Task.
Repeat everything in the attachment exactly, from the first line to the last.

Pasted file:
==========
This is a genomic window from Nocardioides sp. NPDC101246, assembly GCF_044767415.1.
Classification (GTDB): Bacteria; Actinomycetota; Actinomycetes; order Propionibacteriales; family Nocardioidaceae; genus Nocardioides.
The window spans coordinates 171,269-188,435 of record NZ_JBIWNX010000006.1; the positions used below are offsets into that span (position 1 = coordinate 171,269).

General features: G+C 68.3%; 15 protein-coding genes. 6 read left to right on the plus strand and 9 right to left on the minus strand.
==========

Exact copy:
This is a genomic window from Nocardioides sp. NPDC101246, assembly GCF_044767415.1.
Classification (GTDB): Bacteria; Actinomycetota; Actinomycetes; order Propionibacteriales; family Nocardioidaceae; genus Nocardioides.
The window spans coordinates 171,269-188,435 of record NZ_JBIWNX010000006.1; the positions used below are offsets into that span (position 1 = coordinate 171,269).

General features: G+C 68.3%; 15 protein-coding genes. 6 read left to right on the plus strand and 9 right to left on the minus strand.